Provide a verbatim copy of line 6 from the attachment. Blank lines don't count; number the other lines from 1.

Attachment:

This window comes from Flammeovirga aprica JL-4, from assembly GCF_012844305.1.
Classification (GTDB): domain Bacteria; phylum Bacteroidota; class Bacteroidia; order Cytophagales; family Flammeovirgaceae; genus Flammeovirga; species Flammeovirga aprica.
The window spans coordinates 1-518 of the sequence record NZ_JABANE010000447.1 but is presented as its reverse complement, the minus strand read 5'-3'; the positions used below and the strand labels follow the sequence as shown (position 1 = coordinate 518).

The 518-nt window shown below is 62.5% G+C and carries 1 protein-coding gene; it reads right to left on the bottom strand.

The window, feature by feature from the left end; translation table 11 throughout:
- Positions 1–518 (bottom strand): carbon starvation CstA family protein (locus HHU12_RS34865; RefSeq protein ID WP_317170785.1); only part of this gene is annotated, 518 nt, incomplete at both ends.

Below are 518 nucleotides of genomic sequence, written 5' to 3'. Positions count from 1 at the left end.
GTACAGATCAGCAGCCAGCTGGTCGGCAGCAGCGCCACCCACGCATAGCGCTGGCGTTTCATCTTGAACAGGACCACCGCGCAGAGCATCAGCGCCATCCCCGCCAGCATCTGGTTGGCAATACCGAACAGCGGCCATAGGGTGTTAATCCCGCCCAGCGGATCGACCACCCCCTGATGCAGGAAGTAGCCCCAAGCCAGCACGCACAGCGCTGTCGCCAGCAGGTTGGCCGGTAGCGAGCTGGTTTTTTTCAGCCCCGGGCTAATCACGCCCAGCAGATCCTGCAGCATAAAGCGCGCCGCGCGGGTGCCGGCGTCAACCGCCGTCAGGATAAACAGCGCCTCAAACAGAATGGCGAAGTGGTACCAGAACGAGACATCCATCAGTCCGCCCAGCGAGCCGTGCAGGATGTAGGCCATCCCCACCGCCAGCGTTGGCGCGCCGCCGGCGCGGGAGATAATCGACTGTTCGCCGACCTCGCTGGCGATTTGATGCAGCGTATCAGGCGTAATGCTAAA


- Positions 1–518 (bottom strand): carbon starvation CstA family protein (locus HHU12_RS34865; RefSeq protein ID WP_317170785.1); only part of this gene is annotated, 518 nt, incomplete at both ends.